I got excited when Teenage Jesus & the Jerks "reunited" to play those Knitting Factory shows a while back. I checked airline tickets, promised myself I was going, realized it was too expensive and ultimately forgot about it. So when word came about that Lydia Lunch was taking the band on tour I got excited. Now a two hour drive is all it would take for me to be face to face with a band that rearranged every conception I had of music and how to make it. DNA were always my favorite, but Teenage Jesus were the most punk in a time where words like that were a thing of the past.

First off, it must be mentioned that this was not a true to form reunion, but considering TJ&TJ was a revolving cast of members, all that really matters is Ms. Lunch was on stage with hopefully at least one member of the original band. And that's all you got... Lydia on guitar and vocals, James Sclavunos literally playing one drum and Algis Kizys from Swans on bass. Considering the band's discography is about as long as the dead air before the first song on my highschool band's demo, my expectations of a magical, lengthy set never danced across my mind for more than a moment. Perhaps this was the reason each show's openers were a who's who of modern no wave, punk and whoever else made it onto the bill: Mika Miko, the Bay Area's unruly Burmese, Talk Normal (best NY band going!!!) and so on and so forth. Could these be great shows? Possibly... but I'll never know.

Why? I didn't go. Chalk it up to my general laziness and procrastination of even the things I'm most passionate about, but I'll blame it on youtube. After watching video after video of recent Teenage Jesus shows, I vowed not to waste my 20 bucks and stayed home. As my friend Patrick mentioned (he actually went to a show), "you could tell this was a big joke on everyone who came", and maybe I should have expected that and probably would even embrace it? Hell, I like a good joke, but from the sound of Ms. Lunch's vocals, their set was either a 15 minute anti-smoking ad (thanks Patrick, I'm still laughing) or Large Marge from PeeWee's Big Adventure reincarnate on stage after her fatal truck accident. Gone is what I truly loved about this band... youthful angst, a sound that challenged your ideas of what music is and so on and so forth. With those key elements in the trash, why reunite? Money... I get that, and fuck she probably needs it, and while this is hardly as obnoxious as say Joy Division getting back together with Ian Curtis' daughter on vocals or some lucky chap they met at a pub "who had er' real passion fer the urly werks", I still think it's silly that this happened.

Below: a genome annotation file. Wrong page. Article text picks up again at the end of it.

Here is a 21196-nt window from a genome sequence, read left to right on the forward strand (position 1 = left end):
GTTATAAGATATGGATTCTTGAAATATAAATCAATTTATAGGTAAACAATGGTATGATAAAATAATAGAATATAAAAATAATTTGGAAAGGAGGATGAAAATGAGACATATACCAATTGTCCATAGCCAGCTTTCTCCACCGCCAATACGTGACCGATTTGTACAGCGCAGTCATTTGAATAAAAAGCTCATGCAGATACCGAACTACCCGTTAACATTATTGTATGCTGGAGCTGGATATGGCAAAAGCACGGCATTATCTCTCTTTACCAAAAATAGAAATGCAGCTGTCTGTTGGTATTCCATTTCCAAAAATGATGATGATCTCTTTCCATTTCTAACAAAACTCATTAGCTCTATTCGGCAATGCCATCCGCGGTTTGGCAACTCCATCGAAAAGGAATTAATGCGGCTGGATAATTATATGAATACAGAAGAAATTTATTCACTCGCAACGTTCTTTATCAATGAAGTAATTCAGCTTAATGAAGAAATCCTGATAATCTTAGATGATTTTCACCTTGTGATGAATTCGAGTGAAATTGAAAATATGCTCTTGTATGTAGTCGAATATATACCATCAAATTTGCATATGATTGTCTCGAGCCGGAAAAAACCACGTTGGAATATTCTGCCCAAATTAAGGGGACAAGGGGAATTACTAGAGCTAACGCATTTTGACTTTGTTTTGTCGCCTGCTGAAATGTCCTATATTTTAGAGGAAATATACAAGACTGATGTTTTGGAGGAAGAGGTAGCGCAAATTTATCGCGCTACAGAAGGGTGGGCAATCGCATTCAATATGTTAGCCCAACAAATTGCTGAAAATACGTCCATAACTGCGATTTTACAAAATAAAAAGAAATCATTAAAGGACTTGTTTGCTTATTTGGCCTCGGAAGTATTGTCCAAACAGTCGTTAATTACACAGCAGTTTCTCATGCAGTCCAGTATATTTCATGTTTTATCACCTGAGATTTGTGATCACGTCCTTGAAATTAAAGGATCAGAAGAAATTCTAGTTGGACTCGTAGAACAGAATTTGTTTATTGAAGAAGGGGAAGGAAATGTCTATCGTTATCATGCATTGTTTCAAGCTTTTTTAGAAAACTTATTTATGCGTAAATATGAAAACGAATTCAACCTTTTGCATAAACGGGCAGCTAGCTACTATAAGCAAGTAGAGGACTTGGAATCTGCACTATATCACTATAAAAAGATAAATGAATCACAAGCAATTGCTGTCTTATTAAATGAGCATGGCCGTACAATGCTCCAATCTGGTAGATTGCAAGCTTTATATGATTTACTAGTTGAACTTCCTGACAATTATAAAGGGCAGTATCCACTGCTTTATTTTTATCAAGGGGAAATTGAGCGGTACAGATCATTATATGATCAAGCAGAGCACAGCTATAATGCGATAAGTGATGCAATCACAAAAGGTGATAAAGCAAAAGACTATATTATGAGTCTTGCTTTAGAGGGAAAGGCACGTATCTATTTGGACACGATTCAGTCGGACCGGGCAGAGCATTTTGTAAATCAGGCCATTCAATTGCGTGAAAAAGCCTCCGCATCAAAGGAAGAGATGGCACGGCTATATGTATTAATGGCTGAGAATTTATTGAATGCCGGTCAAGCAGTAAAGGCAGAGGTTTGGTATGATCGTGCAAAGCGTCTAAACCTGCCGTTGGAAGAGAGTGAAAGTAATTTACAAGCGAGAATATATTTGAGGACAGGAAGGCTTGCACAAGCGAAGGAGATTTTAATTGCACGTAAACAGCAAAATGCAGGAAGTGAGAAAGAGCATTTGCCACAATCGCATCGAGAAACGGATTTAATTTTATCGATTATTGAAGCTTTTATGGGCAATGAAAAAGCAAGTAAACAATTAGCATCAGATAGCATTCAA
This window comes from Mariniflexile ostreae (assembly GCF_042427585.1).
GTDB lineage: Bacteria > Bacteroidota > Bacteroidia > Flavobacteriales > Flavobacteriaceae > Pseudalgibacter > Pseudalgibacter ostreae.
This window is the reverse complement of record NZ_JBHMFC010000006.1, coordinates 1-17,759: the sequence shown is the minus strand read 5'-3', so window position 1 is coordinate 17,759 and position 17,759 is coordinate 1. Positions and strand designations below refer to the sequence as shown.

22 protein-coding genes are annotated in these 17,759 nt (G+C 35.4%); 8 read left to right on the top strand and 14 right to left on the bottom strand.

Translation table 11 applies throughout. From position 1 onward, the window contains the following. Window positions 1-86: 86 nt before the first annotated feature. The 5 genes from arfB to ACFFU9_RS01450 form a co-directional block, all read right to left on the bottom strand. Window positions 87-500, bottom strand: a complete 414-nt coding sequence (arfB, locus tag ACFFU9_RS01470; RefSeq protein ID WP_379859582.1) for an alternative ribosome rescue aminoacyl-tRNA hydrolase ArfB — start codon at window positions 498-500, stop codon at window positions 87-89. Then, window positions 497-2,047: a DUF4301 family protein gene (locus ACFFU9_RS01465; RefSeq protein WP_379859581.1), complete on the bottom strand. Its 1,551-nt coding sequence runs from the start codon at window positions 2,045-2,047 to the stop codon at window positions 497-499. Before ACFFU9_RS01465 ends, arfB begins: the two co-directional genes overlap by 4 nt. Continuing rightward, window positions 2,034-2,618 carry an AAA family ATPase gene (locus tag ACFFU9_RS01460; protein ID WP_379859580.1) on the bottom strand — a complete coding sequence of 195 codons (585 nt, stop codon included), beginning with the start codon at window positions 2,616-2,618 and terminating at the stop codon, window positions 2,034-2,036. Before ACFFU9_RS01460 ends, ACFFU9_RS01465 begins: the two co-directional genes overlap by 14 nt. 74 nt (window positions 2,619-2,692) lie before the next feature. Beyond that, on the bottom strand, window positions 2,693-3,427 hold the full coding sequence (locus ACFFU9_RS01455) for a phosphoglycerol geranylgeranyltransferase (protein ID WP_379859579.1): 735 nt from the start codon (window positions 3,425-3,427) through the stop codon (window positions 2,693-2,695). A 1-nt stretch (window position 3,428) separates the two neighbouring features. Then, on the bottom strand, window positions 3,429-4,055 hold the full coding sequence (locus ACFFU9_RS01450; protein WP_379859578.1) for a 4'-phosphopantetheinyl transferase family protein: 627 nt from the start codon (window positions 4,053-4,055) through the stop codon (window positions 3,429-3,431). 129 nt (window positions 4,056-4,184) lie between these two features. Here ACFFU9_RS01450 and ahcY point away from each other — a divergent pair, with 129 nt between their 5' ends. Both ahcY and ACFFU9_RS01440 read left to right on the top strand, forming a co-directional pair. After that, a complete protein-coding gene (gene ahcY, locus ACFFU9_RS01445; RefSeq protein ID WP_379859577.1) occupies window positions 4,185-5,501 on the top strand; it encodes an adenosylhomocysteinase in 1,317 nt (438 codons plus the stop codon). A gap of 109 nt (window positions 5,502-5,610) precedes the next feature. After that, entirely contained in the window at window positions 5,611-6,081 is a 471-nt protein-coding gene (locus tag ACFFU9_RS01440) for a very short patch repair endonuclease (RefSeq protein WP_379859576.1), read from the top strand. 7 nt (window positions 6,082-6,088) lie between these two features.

Monday, September 28, 2009

A Totally Biased Guide To Pop Montreal!!!!!!

Pop Montreal when me and my fellow Montrealers open our cluttered apartments to dozens of bands (and if you are like me , that means serving brunch to 10 scroungers each morning), dust off our woolens and bike around town furiously making it from show to show.

This year there's a lot to please Thee.Ou. readers but it's gonna mean me plugging my own band and bands of my friends and fellow Thee Outernet contributors cause in Montreal , we keep shit local.

Set times for most of these Shows can be found on the Pop Montreal website.

Wednesday, September 30th :::


@ Sala Rossa (4848 St-Laurent)

Thursday , October 1st :::


@ Théâtre Olympia (1004 Ste-Catherine Est )

8:30 - 11:30 pm


Thursday, October 1st :::


@ Sala Rossa (4848 St-Laurent)

10:30pm - 1:30am

Friday, October 2nd :::
/// DAYTIME SHOW!!! ///

+++ MORE

@ Friendship Cove (215a Murray St)

Friday October 2nd :::
/// NIGHT SHOW ///


@ Le National (1220 Ste Catherine Est)

8-11 pm

Friday, October 2nd :::
/// NIGHT SHOW ///


@ Casa del Popolo (4873 St-Laurent)

9pm - 2am

Friday October 2nd ::

+ Guests

@ Studio Juste Pour Rire

10pm - 3am

Friday, October 2nd :::

(Homosexuals canceled)


@ Lambi (4465 St-Laurent)



Saturday, October 3rd :::

HELL SHOVEL (Jeff Clark from Demon's Claws)
+++ MORE

NOON - pwyc
@ Friendship Cove (215a Murray St)


Saturday , October 3rd :::

JERUSALEM IN MY HEART (performing w/ 30 piece men's choir)

@Théâtre Outremont (1240 avenue Bernard)

9:30 - 12 pm

Saturday October 3rd :::

@Fédération Ukrainienne (5213 rue Hutchison )

8-11 pm

Saturday, October 3rd :::
//// NIGHT SHOW ////


@ Sala Rossa (4848 St Laurent)

10:30 pm - 1:30 am

I'm probably most psyched to see Diamanda Galas , who's been a huge influence and inspiration over the years , if only I can snag a ticket! Opening for Teenage Jesus is pretty exciting too.